USI professor discusses loss of Supreme Court Justice Ruth Bader Ginsburg

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EVANSVILLE, Ind. (WEHT) – University of Southern Indiana Political Science Professor Dr. Nicholas LaRowe joined Eyewitness News’ Noah Alatza to discuss the loss of Supreme Court Justice Ruth Bader Ginsburg.

NOAH ALATZA: Joining us now is Associate Professor of Political Science at the University of Southern Indiana, Dr. Nicholas LaRowe. Dr. LaRowe, thank you for your time tonight. And obviously we lost a giant in this nation as a whole last night in justice Ruth Bader Ginsburg, when you got the news, one went through your mind.

DR. LAROWE: I was sad, and that it was a little bit worried. As you might know, right, there’s some upheaval in the nation right now. She was very revered figure for Democrats. And Supreme Court has become very contentious. So I’m a little bit worried about what the next 44 days or so are going to hold kind of politically.

NOAH ALATZA: And Dr. LaRowe? How big of an impact will this have on the legal community as a whole?

DR. LAROWE: Um, well, it did. It should be interesting. So she was probably the furthest left justice on the Supreme Court, I would expect, you know, a very conservative nomination from President Trump, which would move the center of the court further, right. So this will be a pretty momentous appointment. If the President and the Senate Republicans can get it through before the election.

NOAH ALATZA: And let’s talk about that, obviously, Supreme Court justices are appointed by the president, but we are in an election year. So the question is whether that decision should be made before or after the new presidential term begins? What does precedent show us, though, in this instance?

DR. LAROWE: Well, it depends on what you’re talking about. So up until 2016, it was pretty much if the president nominated somebody, and they are they’re decently qualified, and they had no scandals. They would be approved. In 2016, Senate Majority Leader Mitch McConnell invoked kind of this argument that this is too close to the election, the American people should decide this as an election issue. But it seems that now that argument is being modified to say we were elected to do this job, and so we’re going to keep on doing it. It doesn’t matter if there’s an election coming up. So it used to not matter that it mattered. And now I don’t think it matters again.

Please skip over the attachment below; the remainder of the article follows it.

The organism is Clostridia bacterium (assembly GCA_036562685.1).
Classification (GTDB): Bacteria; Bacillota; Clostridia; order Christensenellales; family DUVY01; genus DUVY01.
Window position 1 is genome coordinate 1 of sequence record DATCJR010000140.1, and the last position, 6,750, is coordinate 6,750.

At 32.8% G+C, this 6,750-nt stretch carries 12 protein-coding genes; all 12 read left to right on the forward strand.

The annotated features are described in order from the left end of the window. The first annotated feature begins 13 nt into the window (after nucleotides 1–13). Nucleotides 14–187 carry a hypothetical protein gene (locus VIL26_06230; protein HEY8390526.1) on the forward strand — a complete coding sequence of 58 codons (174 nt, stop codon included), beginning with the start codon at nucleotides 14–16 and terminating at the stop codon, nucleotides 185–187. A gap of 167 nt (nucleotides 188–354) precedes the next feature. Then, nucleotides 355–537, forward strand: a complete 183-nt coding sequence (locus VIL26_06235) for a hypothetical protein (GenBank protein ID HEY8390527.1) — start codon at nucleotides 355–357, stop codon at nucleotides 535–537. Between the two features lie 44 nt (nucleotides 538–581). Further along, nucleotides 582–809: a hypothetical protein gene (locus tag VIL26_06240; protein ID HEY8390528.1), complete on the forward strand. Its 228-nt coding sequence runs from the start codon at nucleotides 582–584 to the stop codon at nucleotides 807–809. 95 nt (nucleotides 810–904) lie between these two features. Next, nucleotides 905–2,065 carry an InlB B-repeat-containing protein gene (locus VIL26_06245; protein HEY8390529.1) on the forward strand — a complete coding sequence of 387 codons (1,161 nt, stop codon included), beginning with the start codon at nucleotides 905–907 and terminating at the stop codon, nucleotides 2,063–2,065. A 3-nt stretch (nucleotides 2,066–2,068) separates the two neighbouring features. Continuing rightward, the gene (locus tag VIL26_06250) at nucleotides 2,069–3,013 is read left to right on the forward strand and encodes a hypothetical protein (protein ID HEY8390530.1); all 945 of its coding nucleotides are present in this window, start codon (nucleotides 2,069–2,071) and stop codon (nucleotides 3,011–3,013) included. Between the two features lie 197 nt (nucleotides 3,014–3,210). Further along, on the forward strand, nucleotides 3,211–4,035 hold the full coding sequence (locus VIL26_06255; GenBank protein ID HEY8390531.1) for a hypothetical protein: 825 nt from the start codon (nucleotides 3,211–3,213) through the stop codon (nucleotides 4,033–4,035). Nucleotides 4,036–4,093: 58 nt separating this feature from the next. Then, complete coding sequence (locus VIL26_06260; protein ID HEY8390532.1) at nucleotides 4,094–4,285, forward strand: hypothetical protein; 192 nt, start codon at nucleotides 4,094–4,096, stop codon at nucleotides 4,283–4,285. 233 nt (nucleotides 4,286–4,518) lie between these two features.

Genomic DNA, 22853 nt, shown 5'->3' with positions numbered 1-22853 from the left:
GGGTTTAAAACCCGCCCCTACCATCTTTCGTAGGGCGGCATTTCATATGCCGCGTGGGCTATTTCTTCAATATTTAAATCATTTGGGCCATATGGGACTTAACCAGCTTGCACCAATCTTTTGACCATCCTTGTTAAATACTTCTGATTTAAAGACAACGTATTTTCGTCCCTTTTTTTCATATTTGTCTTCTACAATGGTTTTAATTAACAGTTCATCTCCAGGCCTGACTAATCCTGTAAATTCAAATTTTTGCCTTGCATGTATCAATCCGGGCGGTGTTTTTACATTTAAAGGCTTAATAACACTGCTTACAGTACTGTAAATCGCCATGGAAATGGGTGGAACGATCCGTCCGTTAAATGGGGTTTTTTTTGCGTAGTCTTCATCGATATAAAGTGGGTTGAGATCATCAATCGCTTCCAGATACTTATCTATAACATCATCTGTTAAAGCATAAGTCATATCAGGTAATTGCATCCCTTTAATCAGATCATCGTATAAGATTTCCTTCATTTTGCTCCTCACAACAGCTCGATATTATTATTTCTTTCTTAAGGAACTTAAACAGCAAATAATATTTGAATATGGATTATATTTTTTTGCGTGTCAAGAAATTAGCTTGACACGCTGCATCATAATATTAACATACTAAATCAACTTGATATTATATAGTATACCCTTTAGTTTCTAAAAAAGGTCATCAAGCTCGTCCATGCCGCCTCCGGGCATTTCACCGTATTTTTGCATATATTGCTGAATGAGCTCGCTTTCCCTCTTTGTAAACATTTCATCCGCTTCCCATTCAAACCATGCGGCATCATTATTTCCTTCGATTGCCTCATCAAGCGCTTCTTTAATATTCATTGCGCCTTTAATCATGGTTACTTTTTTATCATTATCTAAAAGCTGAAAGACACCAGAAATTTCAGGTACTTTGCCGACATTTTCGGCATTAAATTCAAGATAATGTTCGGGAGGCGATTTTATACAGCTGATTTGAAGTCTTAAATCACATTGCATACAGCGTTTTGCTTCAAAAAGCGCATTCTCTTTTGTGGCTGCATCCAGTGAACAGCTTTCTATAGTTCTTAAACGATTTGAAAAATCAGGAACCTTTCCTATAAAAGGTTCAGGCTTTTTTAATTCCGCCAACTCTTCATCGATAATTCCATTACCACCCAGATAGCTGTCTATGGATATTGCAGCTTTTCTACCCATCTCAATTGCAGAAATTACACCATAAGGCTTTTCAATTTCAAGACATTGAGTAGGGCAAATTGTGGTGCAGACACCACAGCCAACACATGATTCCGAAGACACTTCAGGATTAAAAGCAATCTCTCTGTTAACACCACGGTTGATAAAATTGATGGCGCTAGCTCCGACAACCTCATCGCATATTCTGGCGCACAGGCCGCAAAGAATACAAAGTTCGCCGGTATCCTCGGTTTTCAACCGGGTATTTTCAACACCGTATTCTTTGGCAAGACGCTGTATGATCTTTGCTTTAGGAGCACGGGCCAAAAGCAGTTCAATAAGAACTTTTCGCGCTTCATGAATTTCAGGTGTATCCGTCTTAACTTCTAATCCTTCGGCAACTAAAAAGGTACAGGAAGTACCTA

NOAH ALATZA: Interesting. Well, with the death of Justice Ginsburg, you know, questions now over the future direction of where the Supreme Court will go. But where does it go from here, essentially, just a couple of weeks out from the election.

DR. LAROWE: Um, so in terms of where it goes, I don’t know they start their term in the the first Monday in October. So that’s obviously coming up quickly. So I can’t imagine that there would be a new justice on the court by the beginning of the term, they’ll operate with eight, at least for a while, which we did for all in 2016. And so you might see some of them differ some cases, that would be, you know, tie cases, or wait on some cases, or you might see a lot of typos, which would just basically leave in place. What was decided in the court below.

NOAH ALATZA” And what does the process look like to bring up another supreme court justice? Obviously, Trump needs to nominate somebody, but what what are kind of the mechanics some of the background there?

DR. LAROWE: Sure. So the President picks somebody in these days, they have a list of names, you know, years in advance, he probably already knows who he wants or you know, a couple, then the candidate is vetted very thoroughly. They are interviewed and other people are give testimony in the Senate Judiciary Committee, and then that committee gives a recommendation, and then the full Senate votes.

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(This story was originally published on Sept. 19, 2020)

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